In the summer of 2018, Jean-Pierre Lopez was able to wind up his father’s watch again, a square timepiece with a silver link band and a white face. “It’s extraordinary,” he wrote to the ITS, “it seems to still work perfectly after 74 years.”

74 years – that’s how long it has been since the watch was taken from his father. Now it has been returned to the son by the ITS, along with photos and a key. It was a special moment, as he wrote: “I want to add that it was very emotional for me to open the package. To see my father’s personal belongings with my own eyes and to touch them with my own hands.”

His father, José Lopez, was arrested by the Gestapo in Gironde in 1944. At the time the young man was working for a timber company to save some money before getting married. The German occupiers accused the native Spaniard of having failed to perform his military service in Spain under Franco. “But my father was just two years old when he came to France,” his son explained, “and he had never really known his homeland.” José Lopez had been born in 1921 in Puigcerdà, near the French border in Spain. Shortly afterwards, he moved with his parents to France, where the family permanently settled in a mining town near Bessèges. The German police accused him of active anti-fascism and deported under this pretext.

Later in his life, José Lopez often talked about his arrest, deportation to Germany and imprisonment in Neuengamme concentration camp. “He spoke of the cruelty of the Nazis, the SS, the abuse in slavery,” his son remembers. He also described the hunger, intimidation and inhumane work. And how “saboteurs” – people who had unintentionally made mistakes – were hanged in the factory. As a deterrent. The Nazis had almost killed him in this way, too. “But wasn’t executed in the end,” his son says, “which was probably an oversight.” Nonetheless, the drudgery almost cost him his life. He was responsible for filling in bomb holes at the airport – even during aerial attacks. He had to collect the dead and take them to the crematorium, all the while ensuring that no one stole his meager daily ration of bread. In the end, he weighed just 40 kilograms and had typhoid fever.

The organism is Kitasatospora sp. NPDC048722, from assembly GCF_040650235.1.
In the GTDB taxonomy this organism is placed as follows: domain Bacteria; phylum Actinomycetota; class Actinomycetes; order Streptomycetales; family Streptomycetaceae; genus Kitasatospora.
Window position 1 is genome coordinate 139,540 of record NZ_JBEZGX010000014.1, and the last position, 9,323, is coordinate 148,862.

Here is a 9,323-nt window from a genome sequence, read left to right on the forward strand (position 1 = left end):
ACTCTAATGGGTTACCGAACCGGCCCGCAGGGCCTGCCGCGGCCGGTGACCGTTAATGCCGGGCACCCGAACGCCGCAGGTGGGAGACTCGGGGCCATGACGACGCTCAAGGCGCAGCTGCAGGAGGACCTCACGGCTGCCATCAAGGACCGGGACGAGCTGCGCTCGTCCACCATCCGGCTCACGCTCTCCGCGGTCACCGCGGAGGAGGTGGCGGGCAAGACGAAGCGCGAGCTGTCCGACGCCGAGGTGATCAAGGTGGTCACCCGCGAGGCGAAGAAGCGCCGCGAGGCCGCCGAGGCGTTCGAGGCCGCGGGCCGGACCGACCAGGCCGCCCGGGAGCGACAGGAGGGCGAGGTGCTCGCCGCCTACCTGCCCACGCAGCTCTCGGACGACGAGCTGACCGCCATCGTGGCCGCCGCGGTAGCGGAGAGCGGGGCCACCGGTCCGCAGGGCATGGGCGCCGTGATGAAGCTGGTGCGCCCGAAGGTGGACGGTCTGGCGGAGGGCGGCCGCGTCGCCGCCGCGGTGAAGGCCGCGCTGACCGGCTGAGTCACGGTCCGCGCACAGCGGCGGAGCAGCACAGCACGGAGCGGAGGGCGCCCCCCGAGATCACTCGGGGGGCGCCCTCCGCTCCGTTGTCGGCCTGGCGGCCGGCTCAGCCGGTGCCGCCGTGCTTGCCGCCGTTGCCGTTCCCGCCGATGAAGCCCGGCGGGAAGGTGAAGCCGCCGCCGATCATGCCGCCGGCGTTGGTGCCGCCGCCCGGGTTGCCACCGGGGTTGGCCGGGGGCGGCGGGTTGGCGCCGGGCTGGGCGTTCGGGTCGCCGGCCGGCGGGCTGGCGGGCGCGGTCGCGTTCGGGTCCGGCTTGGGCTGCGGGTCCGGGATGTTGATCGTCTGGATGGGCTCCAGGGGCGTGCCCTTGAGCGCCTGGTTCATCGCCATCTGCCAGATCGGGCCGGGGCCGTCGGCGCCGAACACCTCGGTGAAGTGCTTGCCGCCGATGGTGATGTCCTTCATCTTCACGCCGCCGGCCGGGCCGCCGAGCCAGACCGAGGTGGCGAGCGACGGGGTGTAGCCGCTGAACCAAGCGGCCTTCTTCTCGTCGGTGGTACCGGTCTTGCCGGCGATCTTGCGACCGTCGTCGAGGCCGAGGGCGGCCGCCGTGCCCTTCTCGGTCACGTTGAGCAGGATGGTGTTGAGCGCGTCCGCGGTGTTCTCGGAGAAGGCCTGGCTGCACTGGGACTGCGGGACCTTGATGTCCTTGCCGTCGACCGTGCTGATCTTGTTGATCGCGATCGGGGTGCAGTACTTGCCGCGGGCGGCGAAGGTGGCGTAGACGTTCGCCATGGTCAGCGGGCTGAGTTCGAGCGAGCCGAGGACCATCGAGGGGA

“Despite this terribly painful experience, my father never hated the German people.” This is important to Jean-Pierre Lopez. “And he never instilled hatred in us either.” In his accounts, he always made a distinction between the regular Wehrmacht soldiers and the SS. It is very important to his son to raise his own children without aggression or prejudice.

Contact was established with Jean-Pierre Lopez through an exhibition in Salzgitter, in which personal effects – the possessions of former concentration camp prisoners – from the ITS archive were displayed. In the run-up, the curators had written to the mayor of the family’s place of residence so that Jean-Pierre Lopez could travel to the exhibition and get in touch with the ITS.

Through its #StolenMemory campaign, the ITS is seeking the relatives of former concentration camp prisoners to return the around 3,000 personal items still held in the archive.

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